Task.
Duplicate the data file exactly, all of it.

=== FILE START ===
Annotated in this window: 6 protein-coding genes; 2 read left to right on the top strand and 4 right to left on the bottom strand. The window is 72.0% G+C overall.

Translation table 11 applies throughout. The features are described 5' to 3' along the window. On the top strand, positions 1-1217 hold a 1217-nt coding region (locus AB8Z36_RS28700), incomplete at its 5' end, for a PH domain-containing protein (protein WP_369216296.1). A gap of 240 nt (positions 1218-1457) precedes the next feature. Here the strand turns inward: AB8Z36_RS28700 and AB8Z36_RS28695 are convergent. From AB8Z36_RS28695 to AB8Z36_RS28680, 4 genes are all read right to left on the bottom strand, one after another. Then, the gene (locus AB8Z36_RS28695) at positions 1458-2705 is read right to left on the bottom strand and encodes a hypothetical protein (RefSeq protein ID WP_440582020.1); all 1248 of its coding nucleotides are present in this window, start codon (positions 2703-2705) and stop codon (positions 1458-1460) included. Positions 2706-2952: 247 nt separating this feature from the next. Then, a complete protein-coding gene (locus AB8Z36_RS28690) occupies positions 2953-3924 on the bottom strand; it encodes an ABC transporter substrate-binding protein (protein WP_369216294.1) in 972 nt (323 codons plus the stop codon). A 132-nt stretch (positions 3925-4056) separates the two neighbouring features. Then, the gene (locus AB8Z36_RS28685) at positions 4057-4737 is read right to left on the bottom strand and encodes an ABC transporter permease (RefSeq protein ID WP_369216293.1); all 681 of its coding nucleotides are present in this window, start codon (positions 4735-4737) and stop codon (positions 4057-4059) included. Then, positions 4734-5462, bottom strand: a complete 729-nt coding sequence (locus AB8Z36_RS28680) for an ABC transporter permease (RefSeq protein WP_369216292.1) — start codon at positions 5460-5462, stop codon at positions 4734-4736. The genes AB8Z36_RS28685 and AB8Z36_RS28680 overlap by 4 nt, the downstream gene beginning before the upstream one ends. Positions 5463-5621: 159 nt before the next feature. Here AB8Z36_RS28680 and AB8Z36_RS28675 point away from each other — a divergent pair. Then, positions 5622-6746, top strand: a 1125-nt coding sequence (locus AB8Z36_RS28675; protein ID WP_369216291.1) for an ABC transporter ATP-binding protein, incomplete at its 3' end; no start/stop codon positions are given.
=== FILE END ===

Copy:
Annotated in this window: 6 protein-coding genes; 2 read left to right on the top strand and 4 right to left on the bottom strand. The window is 72.0% G+C overall.

Translation table 11 applies throughout. The features are described 5' to 3' along the window. On the top strand, positions 1-1217 hold a 1217-nt coding region (locus AB8Z36_RS28700), incomplete at its 5' end, for a PH domain-containing protein (protein WP_369216296.1). A gap of 240 nt (positions 1218-1457) precedes the next feature. Here the strand turns inward: AB8Z36_RS28700 and AB8Z36_RS28695 are convergent. From AB8Z36_RS28695 to AB8Z36_RS28680, 4 genes are all read right to left on the bottom strand, one after another. Then, the gene (locus AB8Z36_RS28695) at positions 1458-2705 is read right to left on the bottom strand and encodes a hypothetical protein (RefSeq protein ID WP_440582020.1); all 1248 of its coding nucleotides are present in this window, start codon (positions 2703-2705) and stop codon (positions 1458-1460) included. Positions 2706-2952: 247 nt separating this feature from the next. Then, a complete protein-coding gene (locus AB8Z36_RS28690) occupies positions 2953-3924 on the bottom strand; it encodes an ABC transporter substrate-binding protein (protein WP_369216294.1) in 972 nt (323 codons plus the stop codon). A 132-nt stretch (positions 3925-4056) separates the two neighbouring features. Then, the gene (locus AB8Z36_RS28685) at positions 4057-4737 is read right to left on the bottom strand and encodes an ABC transporter permease (RefSeq protein ID WP_369216293.1); all 681 of its coding nucleotides are present in this window, start codon (positions 4735-4737) and stop codon (positions 4057-4059) included. Then, positions 4734-5462, bottom strand: a complete 729-nt coding sequence (locus AB8Z36_RS28680) for an ABC transporter permease (RefSeq protein WP_369216292.1) — start codon at positions 5460-5462, stop codon at positions 4734-4736. The genes AB8Z36_RS28685 and AB8Z36_RS28680 overlap by 4 nt, the downstream gene beginning before the upstream one ends. Positions 5463-5621: 159 nt before the next feature. Here AB8Z36_RS28680 and AB8Z36_RS28675 point away from each other — a divergent pair. Then, positions 5622-6746, top strand: a 1125-nt coding sequence (locus AB8Z36_RS28675; protein ID WP_369216291.1) for an ABC transporter ATP-binding protein, incomplete at its 3' end; no start/stop codon positions are given.